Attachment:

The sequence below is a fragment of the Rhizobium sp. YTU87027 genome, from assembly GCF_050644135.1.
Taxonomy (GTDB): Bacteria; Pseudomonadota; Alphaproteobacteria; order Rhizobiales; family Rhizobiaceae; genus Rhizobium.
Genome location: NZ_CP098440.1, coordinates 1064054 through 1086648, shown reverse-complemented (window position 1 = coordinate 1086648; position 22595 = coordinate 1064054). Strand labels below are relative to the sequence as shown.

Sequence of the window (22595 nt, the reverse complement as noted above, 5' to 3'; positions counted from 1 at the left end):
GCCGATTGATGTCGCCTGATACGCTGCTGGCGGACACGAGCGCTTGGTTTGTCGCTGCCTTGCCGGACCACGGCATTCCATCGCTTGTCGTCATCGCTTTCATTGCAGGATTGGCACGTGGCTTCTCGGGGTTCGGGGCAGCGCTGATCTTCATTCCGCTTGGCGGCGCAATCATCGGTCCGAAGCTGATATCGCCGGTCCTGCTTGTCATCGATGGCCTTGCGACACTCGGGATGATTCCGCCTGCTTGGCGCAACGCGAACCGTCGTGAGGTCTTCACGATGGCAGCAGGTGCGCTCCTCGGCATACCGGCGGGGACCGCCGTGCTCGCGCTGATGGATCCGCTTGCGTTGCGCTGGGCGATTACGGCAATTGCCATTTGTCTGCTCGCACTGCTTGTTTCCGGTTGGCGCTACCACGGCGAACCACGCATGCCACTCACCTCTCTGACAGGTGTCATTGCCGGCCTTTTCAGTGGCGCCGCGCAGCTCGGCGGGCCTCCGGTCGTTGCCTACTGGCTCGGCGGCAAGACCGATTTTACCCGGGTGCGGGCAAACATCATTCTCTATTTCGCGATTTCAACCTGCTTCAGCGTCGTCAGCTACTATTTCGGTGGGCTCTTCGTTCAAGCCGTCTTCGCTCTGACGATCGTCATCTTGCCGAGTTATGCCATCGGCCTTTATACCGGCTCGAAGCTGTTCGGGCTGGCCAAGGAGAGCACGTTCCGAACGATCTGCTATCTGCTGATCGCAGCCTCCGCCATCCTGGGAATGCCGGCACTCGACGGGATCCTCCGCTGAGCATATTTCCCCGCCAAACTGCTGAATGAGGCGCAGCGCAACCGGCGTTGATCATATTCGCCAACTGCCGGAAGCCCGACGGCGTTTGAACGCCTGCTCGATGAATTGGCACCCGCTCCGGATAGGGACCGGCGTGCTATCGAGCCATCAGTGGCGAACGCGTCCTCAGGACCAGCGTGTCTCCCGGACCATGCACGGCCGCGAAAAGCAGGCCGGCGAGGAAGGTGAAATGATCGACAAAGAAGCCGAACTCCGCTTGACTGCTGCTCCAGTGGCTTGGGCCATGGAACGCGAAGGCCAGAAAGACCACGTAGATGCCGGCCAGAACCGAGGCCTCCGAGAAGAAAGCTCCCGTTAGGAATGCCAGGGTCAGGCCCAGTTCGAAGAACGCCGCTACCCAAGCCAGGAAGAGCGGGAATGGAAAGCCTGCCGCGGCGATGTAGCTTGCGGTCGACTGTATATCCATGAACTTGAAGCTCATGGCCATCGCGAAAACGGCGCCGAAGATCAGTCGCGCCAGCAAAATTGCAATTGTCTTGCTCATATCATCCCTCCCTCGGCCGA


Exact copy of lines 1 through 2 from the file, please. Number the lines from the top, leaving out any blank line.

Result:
The sequence below is a fragment of the Rhizobium sp. YTU87027 genome, from assembly GCF_050644135.1.
Taxonomy (GTDB): Bacteria; Pseudomonadota; Alphaproteobacteria; order Rhizobiales; family Rhizobiaceae; genus Rhizobium.